Ramen in a pork and miso broth
Ramen in a pork and miso broth
Line of people waiting for ramen
Line of people waiting for ramen

Tokyo is one of a kind and a must visit location for any traveler. It is one of the few places that I have been that I have strong desire to go back again. There is no other place on the planet like it, so go with an open mind and an open stomach, and you will not be disappointed.

Culture Shock

One of the best parts of living in a new country, is being immersed in a different culture. By putting your self out there, talking with locals, eating with locals, etc, you can really learn about the country, yourself and humanity. I am sure that sounds like I am overstating things, but I assure you that I am not. To prove my point, I will share some examples of major cultural differences that I have experienced since moving to Vietnam, and the lessons I have learned from each of these differences.

Don’t be so shocked! Things are different here.

In American culture, when meeting a new person, there are certain topics that are off limits. For example, Americans would consider it taboo to ask someone about their age, or why they are single at their age. But in Vietnam, these questions will very often be the first questions asked. An American might be offended and consider these questions rude. But, if they were to understand Vietnamese culture, they would understand why these questions are asked in this situation.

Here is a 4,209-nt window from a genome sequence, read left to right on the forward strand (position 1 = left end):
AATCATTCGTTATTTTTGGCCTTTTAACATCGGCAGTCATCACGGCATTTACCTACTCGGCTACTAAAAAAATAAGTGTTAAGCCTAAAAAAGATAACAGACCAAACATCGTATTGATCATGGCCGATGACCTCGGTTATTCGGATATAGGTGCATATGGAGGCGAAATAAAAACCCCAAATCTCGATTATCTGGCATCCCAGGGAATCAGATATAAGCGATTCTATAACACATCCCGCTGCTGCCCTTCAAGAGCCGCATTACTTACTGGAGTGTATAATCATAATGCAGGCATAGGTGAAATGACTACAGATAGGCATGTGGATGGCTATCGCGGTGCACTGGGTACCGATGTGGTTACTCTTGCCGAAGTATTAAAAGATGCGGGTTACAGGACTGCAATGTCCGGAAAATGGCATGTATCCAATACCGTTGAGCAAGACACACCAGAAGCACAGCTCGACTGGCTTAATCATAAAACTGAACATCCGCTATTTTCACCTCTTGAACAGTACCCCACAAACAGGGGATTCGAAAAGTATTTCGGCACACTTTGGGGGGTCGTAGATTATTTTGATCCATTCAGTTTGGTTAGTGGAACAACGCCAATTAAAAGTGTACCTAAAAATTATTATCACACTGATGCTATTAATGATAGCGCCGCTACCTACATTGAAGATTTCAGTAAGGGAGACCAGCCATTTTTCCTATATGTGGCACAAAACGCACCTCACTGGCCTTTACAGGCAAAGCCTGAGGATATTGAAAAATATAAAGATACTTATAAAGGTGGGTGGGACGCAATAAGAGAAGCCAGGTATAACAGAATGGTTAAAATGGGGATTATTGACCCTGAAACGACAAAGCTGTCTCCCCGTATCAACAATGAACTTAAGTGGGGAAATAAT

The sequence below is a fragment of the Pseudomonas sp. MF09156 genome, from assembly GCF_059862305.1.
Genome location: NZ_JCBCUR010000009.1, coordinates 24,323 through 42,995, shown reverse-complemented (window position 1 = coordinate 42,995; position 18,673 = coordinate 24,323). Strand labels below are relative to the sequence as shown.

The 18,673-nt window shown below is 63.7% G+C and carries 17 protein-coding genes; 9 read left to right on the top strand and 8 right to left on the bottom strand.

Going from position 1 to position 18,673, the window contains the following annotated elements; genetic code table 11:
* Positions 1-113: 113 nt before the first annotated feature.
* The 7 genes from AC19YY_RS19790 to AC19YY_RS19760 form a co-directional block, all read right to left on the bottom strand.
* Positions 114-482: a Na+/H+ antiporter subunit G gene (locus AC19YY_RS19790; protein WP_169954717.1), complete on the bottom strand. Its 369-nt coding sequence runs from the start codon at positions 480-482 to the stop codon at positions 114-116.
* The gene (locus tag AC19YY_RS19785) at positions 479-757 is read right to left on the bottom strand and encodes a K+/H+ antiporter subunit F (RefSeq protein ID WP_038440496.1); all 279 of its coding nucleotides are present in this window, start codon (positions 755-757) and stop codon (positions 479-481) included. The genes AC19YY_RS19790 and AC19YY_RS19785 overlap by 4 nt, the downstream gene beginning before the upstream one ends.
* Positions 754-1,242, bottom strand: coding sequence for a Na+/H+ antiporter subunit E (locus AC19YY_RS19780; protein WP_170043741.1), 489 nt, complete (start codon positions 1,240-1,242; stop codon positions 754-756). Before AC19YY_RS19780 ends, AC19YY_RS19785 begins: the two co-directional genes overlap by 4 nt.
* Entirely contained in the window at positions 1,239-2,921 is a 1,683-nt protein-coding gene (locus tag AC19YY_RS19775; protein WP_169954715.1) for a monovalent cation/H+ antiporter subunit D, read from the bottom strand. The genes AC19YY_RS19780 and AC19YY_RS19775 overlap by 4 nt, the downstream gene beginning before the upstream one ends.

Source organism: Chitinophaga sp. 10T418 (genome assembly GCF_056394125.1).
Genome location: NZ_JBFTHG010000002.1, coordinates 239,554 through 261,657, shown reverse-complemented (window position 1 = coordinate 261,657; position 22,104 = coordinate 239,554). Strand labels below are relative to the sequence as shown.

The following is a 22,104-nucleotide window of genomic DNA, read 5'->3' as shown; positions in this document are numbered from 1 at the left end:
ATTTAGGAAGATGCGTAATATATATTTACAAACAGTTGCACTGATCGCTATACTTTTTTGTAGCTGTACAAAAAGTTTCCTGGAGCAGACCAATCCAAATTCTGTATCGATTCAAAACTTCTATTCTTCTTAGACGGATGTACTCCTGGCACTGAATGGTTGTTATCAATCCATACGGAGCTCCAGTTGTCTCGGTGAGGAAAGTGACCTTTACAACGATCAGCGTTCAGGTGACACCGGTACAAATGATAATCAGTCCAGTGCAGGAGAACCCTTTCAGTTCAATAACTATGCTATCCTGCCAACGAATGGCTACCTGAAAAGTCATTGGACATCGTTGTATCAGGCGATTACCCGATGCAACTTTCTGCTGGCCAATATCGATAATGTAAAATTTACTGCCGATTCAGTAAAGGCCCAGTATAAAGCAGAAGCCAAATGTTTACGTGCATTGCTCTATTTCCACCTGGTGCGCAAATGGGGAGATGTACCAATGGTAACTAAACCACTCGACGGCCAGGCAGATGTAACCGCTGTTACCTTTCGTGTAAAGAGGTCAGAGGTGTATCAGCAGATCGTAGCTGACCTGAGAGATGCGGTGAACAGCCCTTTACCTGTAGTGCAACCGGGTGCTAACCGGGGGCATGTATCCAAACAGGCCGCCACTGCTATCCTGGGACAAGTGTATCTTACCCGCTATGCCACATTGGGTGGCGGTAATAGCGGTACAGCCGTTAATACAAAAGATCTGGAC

In Vietnamese society, age is extremely important. In fact, the pronouns two people use in a conversation will change based on their respective ages, their age difference, and even based on the differences in age between their parents. There are formal pronouns for when ages are unknown, but they sound cold. When a Vietnamese person asks your age, it is actually a sign that they are being polite, because they want to use the proper pronouns and show the proper respect and closeness.

In my last post, I wrote about how Americans consider their careers among the most important aspect in their lives, and therefore when meeting new people, “what do you do?” is one of the first things usually asked. In Vietnam,”are you married yet?” usually takes that place. And if you are in your mid twenties, or higher and single, they will ask you “why aren’t you married yet?” Americans would find this line of questions intrusive. But, once again, a lesson in Vietnamese culture will help you understand why these questions are asked.

In Vietnamese culture, family is everything. In fact, according to traditional Vietnamese beliefs, when one does good or bad deeds, it will lead to happy or sad children, as opposed to western traditions that have the ideas of heaven and hell. When I was taught this, I asked my teacher, what if an evil doer didn’t have kids? She replied, that that person really is in hell because the idea of never having kids is unheard of in traditional society. Knowing this, you can understand that asking one, why they are still single, is on par with asking about one’s job in American culture.

It is not just what is considered rude that is different here, but also what is considered polite. In you are sitting in a cafe and would like service, in America, the customer would raise his hand and try and get the waiter’s attention. If you do that here, you will be waiting a long time. In Vietnam, if you would like your waiter’s attention, you basically call for them from across the cafe. The cafe is noisy and the waiter can’t hear you? Call louder.